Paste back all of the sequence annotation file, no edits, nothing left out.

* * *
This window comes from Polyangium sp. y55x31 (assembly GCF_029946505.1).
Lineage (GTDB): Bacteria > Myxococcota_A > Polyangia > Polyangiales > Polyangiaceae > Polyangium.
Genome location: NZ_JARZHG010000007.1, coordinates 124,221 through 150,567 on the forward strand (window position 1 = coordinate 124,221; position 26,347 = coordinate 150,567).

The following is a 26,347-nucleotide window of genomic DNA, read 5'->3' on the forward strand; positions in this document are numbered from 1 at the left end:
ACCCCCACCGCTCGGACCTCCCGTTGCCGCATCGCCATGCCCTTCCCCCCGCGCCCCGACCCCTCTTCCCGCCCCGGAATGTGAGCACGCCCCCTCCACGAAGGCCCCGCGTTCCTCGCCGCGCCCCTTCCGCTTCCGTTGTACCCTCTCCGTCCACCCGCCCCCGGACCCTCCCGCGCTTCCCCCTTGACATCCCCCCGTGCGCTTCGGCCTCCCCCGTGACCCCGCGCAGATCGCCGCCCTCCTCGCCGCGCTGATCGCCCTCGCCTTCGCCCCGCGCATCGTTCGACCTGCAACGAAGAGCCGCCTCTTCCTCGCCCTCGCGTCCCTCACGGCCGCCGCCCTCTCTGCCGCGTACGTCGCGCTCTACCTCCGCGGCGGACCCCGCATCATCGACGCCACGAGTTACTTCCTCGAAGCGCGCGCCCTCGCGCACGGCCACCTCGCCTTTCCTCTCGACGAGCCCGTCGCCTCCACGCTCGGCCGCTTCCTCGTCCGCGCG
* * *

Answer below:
This window comes from Polyangium sp. y55x31 (assembly GCF_029946505.1).
Lineage (GTDB): Bacteria > Myxococcota_A > Polyangia > Polyangiales > Polyangiaceae > Polyangium.
Genome location: NZ_JARZHG010000007.1, coordinates 124,221 through 150,567 on the forward strand (window position 1 = coordinate 124,221; position 26,347 = coordinate 150,567).

The following is a 26,347-nucleotide window of genomic DNA, read 5'->3' on the forward strand; positions in this document are numbered from 1 at the left end:
ACCCCCACCGCTCGGACCTCCCGTTGCCGCATCGCCATGCCCTTCCCCCCGCGCCCCGACCCCTCTTCCCGCCCCGGAATGTGAGCACGCCCCCTCCACGAAGGCCCCGCGTTCCTCGCCGCGCCCCTTCCGCTTCCGTTGTACCCTCTCCGTCCACCCGCCCCCGGACCCTCCCGCGCTTCCCCCTTGACATCCCCCCGTGCGCTTCGGCCTCCCCCGTGACCCCGCGCAGATCGCCGCCCTCCTCGCCGCGCTGATCGCCCTCGCCTTCGCCCCGCGCATCGTTCGACCTGCAACGAAGAGCCGCCTCTTCCTCGCCCTCGCGTCCCTCACGGCCGCCGCCCTCTCTGCCGCGTACGTCGCGCTCTACCTCCGCGGCGGACCCCGCATCATCGACGCCACGAGTTACTTCCTCGAAGCGCGCGCCCTCGCGCACGGCCACCTCGCCTTTCCTCTCGACGAGCCCGTCGCCTCCACGCTCGGCCGCTTCCTCGTCCGCGCG